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Plaza Column - View article
Written by : Max M Ali MD
Date : 04-07-2005
Title : Should I lock my Knee?
Article: Dancing Tid-bits Issue #215, Thursday, April 7, 2005

Today's Topic: Should I lock my Knee?

After my last Tid-bits, we agreed that for a dancer, a locked knee is a knee thatis "heperextended" or let's say the last 5 to 10 degrees of Extension which also creates a 'snap' or a locked feeling. Now the question is; does locking mechanism happen in dancing? Well then, we have to look at two different styles, Ballroom and Latin.

Ballroom Dances: Do we ever lock our Knees? I just have to print Chris's e mail here and he has written my Tid-bits for me, just read. I have not edited it.



I read with interest your article on locking the knee,
and as a result tried an experiment that I think may
shed some light on it.

First, I think we can dismiss the medical textbook
meaning - that's pathology, and has little to do with
various positions we could put an undamaged knee in.

My primary experiment was to try to lock my knee
without weight on it... and I found I can't get that
locked feeling.As a result, I think the feeling of
locking a weighted knee actually comes about if you
hyperextend it, and then let weight settle slightly
into the small lowering that can be accomplished by
the few degrees of bakcwards bending.In contrast, a
"soft", or "ballroom straight" knee would be one that
is just the tiniest bit flexed, so that any up/down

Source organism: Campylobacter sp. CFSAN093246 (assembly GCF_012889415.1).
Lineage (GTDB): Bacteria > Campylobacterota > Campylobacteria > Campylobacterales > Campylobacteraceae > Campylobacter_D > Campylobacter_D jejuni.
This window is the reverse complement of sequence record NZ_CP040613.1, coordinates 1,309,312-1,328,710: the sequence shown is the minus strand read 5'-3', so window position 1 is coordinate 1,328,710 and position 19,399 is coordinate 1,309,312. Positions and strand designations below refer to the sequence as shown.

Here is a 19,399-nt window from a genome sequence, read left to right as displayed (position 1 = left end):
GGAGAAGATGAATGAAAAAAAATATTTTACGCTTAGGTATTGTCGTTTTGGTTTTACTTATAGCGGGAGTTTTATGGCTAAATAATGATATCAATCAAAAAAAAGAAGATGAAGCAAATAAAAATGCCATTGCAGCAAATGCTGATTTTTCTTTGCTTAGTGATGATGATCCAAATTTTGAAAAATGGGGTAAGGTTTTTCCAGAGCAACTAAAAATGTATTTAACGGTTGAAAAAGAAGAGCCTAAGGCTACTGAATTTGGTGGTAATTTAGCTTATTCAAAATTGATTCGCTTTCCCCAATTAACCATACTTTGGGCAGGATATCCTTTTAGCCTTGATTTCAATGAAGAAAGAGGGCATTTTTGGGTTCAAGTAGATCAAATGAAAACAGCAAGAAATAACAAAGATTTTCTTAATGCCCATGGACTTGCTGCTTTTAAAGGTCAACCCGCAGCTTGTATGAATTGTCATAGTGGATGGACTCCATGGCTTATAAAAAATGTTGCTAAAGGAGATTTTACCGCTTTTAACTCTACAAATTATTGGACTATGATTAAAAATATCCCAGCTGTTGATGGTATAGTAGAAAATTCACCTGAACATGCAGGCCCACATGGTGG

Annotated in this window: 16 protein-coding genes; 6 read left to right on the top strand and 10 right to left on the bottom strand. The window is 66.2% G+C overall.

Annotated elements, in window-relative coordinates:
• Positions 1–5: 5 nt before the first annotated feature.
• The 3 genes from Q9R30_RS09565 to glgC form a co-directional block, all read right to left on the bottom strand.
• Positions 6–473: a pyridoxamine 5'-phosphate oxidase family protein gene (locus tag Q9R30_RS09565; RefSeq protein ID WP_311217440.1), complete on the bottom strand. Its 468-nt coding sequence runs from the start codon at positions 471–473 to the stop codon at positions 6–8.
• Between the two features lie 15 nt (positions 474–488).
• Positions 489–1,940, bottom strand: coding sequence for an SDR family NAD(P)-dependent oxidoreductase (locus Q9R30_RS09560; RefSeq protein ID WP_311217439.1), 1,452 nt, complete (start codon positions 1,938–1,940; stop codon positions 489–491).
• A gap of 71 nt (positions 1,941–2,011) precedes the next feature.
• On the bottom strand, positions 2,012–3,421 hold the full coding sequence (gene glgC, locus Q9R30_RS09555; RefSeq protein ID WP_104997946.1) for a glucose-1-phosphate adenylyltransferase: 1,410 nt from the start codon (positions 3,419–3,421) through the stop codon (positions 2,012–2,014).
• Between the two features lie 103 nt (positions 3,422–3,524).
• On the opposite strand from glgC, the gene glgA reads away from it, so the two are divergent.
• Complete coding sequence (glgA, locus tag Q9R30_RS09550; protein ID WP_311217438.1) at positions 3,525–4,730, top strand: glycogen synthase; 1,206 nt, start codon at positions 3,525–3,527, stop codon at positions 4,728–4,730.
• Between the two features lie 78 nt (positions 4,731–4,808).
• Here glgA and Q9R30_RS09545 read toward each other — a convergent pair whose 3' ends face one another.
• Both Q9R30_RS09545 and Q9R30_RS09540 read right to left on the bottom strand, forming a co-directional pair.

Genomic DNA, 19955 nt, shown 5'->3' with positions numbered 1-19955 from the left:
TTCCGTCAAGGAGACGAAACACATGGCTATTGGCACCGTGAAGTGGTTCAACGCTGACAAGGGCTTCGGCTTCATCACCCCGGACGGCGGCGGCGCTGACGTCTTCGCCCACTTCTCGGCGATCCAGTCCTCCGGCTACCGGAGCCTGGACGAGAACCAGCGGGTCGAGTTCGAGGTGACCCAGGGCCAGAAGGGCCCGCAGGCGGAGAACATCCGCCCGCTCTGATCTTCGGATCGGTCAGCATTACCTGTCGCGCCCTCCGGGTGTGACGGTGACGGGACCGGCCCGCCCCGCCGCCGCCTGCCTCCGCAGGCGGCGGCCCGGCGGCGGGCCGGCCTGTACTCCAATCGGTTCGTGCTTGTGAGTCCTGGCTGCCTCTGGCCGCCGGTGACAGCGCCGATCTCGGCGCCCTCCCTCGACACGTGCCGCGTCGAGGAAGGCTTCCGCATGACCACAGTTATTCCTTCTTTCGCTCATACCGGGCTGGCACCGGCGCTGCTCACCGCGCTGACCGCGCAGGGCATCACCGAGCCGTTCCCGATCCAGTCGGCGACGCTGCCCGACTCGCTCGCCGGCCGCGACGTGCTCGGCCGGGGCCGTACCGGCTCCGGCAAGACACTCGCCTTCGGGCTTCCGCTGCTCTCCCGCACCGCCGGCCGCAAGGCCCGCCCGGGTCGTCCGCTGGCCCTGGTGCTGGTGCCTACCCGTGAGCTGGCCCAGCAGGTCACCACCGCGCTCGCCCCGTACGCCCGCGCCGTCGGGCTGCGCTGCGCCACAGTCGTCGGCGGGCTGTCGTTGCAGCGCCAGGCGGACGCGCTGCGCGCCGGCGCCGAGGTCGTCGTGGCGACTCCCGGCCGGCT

change stays safely on the flexed side of the hill,
and never crests over to dip down onto the
hyperextended side.

Presumably you could also lock a knee during a kick
type action, where it is inertia rather than gravity
that provides the force.... but doing too much of that
might bring the medical textbook meaning back into



But then what about latin? Don's mail is just in time. This will need further discussion but for now the following should suffice.


Hi Max. In Latin unlike Modern there are many locked knees, just one for instance is the locked knee for the lady on the very first Rumba Basic, the knee is dead straight with the knee pushed back as far as possible, and at the same time the heel of thefront foot is raised as high as is possible , but still keeping the knee locked and the toe pointed giving the lady a beautiful leg line. Not my words but those of Donnie Burn's; off a tape I have. Best Wishes, Don.

Hey this Tid-bits was easy, Best Wishes, Max